Ford Grand C-Max 2021 review

The Grand C-Max is a seven-seat MPV that’s great to drive and is good value for money

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Out of 5


  • Comfortable
  • Good to drive
  • Pleasant styling


  • Interior quality could be better
  • Tight third-row seats
  • Not much trim choice
Model review

Ford has established itself as a leader in the MPV world in recent years, offering more choice than most. Even before its van-based people carriers are considered, the firm offered five different models in this class, ranging from more compact vehicles to the roomiest seven-seaters. 

And slotting right in the middle of the range is the Grand C-Max – one of the more compact seven-seaters that impresses with its driving attributes and more pleasant styling than is customary in this class. 

While the Focus-based C-Max had been around since 2003, it wasn’t until 2011 and the second-generation arrived that the option to have a ‘Grand’ model came along – bringing with it the flexibility of seven seats and sliding rear doors, while the standard C-Max makes do with five seats, helping to preview some of the technology seen on the upcoming Focus. 

Latest model

The only major update for the Grand C-Max came along in 2015, when the model had a more modern revamp to keep it looking fresh next to newer rivals. Boasting a more stylish design, the interior benefitted from a decluttered layout and enhanced comfort and refinement for passengers. 

It also had a bit of a tech makeover, bringing with it features that were rare for a model of this type at the time. Highlights include adaptive cruise control, semi-autonomous parking functionality and a handsfree boot. It also came with a new eight-inch touchscreen system, while a new 1.5-litre diesel was introduced – replacing the previous 1.6-litre option.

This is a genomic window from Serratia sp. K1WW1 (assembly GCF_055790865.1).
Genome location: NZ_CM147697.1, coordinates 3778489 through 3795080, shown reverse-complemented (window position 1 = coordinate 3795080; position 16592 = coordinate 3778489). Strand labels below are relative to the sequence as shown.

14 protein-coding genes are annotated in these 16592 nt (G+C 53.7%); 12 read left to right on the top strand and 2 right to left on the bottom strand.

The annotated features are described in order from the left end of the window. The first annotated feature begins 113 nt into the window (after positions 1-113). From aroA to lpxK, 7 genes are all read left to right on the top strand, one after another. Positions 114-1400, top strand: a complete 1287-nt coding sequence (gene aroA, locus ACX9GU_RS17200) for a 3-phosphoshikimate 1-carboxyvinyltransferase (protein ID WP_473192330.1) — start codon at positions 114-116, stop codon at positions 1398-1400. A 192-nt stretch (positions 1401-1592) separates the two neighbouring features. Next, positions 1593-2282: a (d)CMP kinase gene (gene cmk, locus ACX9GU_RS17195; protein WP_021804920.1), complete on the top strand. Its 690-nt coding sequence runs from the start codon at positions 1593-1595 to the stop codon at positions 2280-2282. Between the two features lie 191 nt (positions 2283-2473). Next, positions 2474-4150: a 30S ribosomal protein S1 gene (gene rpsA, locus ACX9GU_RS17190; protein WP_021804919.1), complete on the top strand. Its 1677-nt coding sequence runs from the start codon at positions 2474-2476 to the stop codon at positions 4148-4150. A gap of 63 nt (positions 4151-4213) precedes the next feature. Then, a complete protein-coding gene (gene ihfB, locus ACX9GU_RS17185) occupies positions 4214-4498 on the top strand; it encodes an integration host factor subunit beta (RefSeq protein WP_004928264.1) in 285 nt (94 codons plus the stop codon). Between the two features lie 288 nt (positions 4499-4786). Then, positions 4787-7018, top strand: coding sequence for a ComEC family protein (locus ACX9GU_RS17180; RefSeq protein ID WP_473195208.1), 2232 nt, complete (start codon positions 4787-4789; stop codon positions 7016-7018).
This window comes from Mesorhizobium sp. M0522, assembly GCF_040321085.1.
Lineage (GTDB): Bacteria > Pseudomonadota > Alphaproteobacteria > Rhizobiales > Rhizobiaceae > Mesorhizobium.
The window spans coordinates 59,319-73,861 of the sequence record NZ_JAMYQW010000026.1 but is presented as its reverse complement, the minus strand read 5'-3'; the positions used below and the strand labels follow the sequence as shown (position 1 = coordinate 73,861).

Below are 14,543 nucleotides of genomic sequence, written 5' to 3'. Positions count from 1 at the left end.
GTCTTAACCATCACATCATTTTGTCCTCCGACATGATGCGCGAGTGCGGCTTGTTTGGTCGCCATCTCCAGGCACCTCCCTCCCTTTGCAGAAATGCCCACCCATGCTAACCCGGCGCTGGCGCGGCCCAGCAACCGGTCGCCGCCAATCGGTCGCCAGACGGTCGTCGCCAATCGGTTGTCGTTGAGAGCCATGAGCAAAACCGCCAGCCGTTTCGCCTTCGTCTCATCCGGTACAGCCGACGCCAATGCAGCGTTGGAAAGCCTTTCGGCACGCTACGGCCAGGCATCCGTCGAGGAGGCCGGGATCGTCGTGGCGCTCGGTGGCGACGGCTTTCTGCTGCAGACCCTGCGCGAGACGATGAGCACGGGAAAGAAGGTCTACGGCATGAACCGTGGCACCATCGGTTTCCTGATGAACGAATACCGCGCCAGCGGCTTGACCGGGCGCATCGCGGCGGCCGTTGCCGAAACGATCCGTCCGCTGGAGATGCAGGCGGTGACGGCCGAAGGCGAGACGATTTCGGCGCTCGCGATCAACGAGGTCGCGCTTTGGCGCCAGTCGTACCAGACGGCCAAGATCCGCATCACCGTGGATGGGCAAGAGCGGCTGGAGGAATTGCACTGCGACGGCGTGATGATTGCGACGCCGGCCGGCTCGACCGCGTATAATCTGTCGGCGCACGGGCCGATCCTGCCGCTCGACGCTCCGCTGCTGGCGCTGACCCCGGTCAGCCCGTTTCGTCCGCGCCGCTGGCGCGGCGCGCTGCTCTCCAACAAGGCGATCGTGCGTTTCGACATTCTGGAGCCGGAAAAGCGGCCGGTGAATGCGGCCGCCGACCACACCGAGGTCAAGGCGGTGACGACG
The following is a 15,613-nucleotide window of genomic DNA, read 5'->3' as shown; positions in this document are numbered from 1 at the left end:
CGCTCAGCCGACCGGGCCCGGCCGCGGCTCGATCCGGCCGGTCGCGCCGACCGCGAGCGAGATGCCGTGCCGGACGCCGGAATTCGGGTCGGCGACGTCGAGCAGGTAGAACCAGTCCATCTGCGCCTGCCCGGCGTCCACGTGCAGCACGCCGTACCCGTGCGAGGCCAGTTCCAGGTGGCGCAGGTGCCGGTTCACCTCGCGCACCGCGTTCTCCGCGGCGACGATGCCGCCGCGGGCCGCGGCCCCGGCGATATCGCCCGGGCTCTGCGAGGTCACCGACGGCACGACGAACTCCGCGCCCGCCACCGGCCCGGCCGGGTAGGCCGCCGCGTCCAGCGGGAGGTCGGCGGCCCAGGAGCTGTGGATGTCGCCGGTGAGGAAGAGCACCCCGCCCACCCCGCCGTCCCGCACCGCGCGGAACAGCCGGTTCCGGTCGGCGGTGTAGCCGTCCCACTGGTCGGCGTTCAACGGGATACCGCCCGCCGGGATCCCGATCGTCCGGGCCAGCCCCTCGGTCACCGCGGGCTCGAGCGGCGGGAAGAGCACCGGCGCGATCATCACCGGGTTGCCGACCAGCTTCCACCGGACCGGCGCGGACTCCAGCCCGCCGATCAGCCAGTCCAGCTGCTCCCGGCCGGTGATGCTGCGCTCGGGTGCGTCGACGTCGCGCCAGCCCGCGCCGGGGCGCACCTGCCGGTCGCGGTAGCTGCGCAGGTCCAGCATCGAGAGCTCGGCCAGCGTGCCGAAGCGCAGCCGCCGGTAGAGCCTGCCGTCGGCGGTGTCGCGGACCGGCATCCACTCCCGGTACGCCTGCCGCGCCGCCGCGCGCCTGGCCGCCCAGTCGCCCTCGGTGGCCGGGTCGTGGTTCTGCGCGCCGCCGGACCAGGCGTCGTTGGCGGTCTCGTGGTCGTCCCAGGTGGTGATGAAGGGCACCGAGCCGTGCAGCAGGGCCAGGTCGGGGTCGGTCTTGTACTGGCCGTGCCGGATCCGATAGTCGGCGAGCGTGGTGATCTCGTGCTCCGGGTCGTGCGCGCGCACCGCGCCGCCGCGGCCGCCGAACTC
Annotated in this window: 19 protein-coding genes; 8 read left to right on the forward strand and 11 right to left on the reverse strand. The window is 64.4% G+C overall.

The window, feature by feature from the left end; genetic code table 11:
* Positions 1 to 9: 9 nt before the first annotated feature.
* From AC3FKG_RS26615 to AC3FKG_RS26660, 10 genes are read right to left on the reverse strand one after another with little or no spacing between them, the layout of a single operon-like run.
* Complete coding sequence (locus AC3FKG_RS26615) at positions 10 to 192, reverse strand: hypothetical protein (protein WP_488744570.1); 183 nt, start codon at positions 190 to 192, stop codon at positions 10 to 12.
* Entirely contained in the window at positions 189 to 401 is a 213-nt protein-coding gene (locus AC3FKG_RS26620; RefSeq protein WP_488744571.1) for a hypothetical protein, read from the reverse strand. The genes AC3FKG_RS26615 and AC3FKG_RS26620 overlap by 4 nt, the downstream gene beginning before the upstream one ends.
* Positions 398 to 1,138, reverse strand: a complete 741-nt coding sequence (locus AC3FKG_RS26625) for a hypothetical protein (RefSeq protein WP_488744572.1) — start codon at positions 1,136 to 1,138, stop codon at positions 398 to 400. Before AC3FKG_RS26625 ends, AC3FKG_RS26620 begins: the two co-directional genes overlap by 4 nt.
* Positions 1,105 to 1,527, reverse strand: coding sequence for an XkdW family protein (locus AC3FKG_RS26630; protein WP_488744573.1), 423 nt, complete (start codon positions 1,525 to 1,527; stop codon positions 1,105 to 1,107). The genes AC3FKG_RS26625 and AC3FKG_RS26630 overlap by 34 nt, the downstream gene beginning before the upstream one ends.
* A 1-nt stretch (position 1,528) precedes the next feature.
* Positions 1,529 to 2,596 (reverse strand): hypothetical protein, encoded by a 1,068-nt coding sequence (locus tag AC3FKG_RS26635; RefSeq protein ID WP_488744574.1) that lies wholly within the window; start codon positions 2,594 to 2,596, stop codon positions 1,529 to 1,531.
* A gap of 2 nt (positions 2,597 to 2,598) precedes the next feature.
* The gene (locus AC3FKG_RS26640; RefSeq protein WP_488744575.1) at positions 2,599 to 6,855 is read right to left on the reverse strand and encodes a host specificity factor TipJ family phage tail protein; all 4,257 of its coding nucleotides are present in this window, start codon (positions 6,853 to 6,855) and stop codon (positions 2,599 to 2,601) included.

The Grand C-Max would continue in production until 2019, with Ford then culling it off to focus its efforts on more popular SUVs instead. It was axed along with the five-seat C-Max version.  

Value for money

With the Grand C-Max only now available on the used market, it means examples now start from as little as £3,000 for high-mileage Zetec models. You can increase your budget by £500 for the Titanium and £1,500 for the Titanium X, while the cheapest low-mileage examples are available from around £5,000 for something with around 60,000 miles on the clock. 

Good savings are available on the end-of-the-run models, though. At the time of writing, a late two-year-old example with 10,000 miles on the clock could be had for £11,000 – representing superb value for money. 

Looks and image

MPVs might not be bought for their looks, but if you’re looking for something a bit more stylish as a family car, the Grand C-Max is an appealing choice. All versions come with alloy wheels, while the more modern design of the facelifted 2015 version certainly elevated its appeal. Higher-spec Titanium models also come with a cooler chrome grille, which adds to the appeal. 

The Grand C-Max’s interior can’t quite deliver in the same way, though, as it adopts a rather plain layout, though one that’s functional and easy to use – something many owners will likely appreciate over design. Choose a mid-spec Titanium model and you also get an eight-inch touchscreen, it’s not the best system in the world, but gains satellite navigation and smartphone mirroring. 

The best thing about the Grand C-Max, though, is the way it drives. You might not expect a seven-seater to appeal in this area, but those Focus-based underpinnings are excellent, and make this model feel like a hatchback behind the wheel. At the same time, though, it’s also quiet and comfortable and a true all-rounder in this area. 

Space and practicality

As we’ve mentioned earlier, the move to the Grand C-Max gets you a third row of seats, though really these are best reserved for young children as anyone else will struggle to get in the back. 

So really you’re best choosing the Grand C-Max if you want a large boot as with five seats in place, the boot is vast, while space in the second row is generous, too, even for adults. Another big bonus of this Ford is its sliding rear doors, which are ideal in tight car parks and if you have children – preventing the inevitable embarrassment of a kid opening their door onto another car.